China's industrial profits suffer first drop in three years, piles pressure on economy

BEIJING (Reuters) - Earnings at China’s industrial firms in November dropped for the first time in nearly three years, as slackening external and domestic demand left businesses facing more strain in 2019 in a sign of rising risks to the world’s second-largest economy.

Employees work at a factory in the Shanghai Lingang Industrial Park in Shanghai, April 20, 2012. REUTERS/Aly Song/File Photo

The gloomy data points to a further loss of economic momentum as a trade dispute with the United States piles pressure on China’s vast manufacturing sector and as firms, bracing for a tough year ahead, shelve their investment plans, executives say.

Industrial profits fell 1.8 percent in November from a year earlier to 594.8 billion yuan ($86.33 billion), the National Bureau of Statistics (NBS) said on its website on Thursday. It marked the first decline since December 2015.

The fall in profits largely reflected slowing growth in sales and producer prices as well as rising costs, He Ping of the statistics bureau said in a statement accompanying the data.

Economists expect earnings to continue to worsen next year, weighed down by smaller gains in industrial prices due to cooling demand, with some even warning of the risk of deflation.

“Soft economic indicators such as producer prices, industrial output and orders all point to further pressure on corporate profitability,” said Nie Wen, a Shanghai-based analyst at Hwabao Trust, adding that firms’ revenues have been hit by shrinking demand.

“Industrial profits next year might very well post a 5-10 percent decline on average.”

In November, China’s factory price growth slowed to the weakest pace in two years as domestic demand lost further momentum.

“Survival is paramount for us (next year) – we will be more cautious with our investments,” Jiang Ming, chairman of Henan-based Tianming Group that has businesses in healthcare, construction and finance, told Reuters.

“We also need to maintain better cashflows and save our ammunition to prepare for the tight, tough and difficult days ahead.”

China’s economy expanded at the slowest pace last quarter since the global financial crisis, hit by a years-long deleveraging campaign, cooling property market and a trade dispute with the United States, and is expected to cool further next year.

The growing pressure has prompted the government to roll out a range of measures to juice up demand. In a key annual economic conference held this month the country’s top leaders said they will ratchet up support for the economy in 2019 by cutting taxes and keeping liquidity ample, while promising to push forward trade negotiations with the United States.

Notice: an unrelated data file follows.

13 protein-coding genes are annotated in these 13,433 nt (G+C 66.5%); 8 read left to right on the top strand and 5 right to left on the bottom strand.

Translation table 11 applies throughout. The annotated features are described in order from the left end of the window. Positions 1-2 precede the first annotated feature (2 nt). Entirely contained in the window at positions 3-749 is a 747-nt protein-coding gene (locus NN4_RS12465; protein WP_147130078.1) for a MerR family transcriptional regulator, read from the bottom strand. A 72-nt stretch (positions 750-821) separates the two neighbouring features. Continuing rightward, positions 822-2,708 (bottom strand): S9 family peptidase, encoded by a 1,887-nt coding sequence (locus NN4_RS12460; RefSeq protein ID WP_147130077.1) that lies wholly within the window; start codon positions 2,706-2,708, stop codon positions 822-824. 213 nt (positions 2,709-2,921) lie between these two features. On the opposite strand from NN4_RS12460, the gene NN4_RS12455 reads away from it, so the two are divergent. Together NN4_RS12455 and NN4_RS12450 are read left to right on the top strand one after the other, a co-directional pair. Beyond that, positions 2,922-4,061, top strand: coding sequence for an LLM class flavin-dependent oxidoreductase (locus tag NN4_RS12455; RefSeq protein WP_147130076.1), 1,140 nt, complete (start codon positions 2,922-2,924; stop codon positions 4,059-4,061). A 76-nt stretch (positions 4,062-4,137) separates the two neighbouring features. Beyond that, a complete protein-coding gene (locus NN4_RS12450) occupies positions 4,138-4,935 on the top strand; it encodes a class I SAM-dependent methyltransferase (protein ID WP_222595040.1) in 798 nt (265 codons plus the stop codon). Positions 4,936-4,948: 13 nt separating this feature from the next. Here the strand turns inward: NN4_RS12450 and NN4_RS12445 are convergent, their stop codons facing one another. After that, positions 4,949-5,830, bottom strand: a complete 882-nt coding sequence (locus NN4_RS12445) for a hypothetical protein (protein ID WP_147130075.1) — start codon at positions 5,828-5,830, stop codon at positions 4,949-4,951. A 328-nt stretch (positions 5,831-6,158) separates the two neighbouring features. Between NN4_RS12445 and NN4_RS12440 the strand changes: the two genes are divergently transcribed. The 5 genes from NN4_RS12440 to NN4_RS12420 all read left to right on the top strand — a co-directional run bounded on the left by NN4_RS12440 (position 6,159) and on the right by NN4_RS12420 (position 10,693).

At the beginning of this month, U.S. President Donald Trump and his Chinese counterpart Xi Jinping agreed to a 90-day truce delaying a planned U.S. tariff hike on Jan. 1 as they negotiate a trade deal.

Yet there is uncertainty whether the two sides can bridge their differences over a myriad of issues - including trade and intellectual property rights - to reach a durable pact.


Earnings growth at China’s industrial firms has been cooling since April this year as factory price gains slowed on the back growing strains in the global economy. The bitter trade war with the United States has also pressured overall output and demand in a blow to business investment plans.

For the first eleven months, profits at industrial firms rose 11.8 percent from the same period a year earlier to 6.1 trillion yuan, slowing from a 13.6 percent increase in January-October. In the same period, earnings growth at state-owned industrial enterprises also cooled.

Upstream sectors such as oil extraction, coal and metal mining still commanded the lion’s share of profit gains in the 11-month period but again their growth softened in November.

Profits for oil and natural gas extraction rose 333 percent in the first eleven months of the year, easing off from a 371 percent jump for January-October.

“The next drag on profits would likely come from upstream sectors where raw material prices have been sliding fast,” Hwabao Trust’s Nie said.

With the arrival of winter, industrial output has taken a hit as the government intensifies a crackdown on pollution to restrict production in smoke-belching factories.

China’s top steelmaking city Tangshan asked steel mills earlier this month to cut extra output during December 9 and 31, which is an additional reduction on top of that ordered during the winter heating season.

All of this pointed to more bad news for businesses next year.

“We expect the downtrend in industrial profit growth to extend into 2019 given weakening domestic demand, the continued credit downcycle and an escalation in the China-US trade conflict,” Nomura analysts said in a note to clients.

Reporting by Stella Qiu, Min Zhang and Ryan Woo; Editing by Shri Navaratnam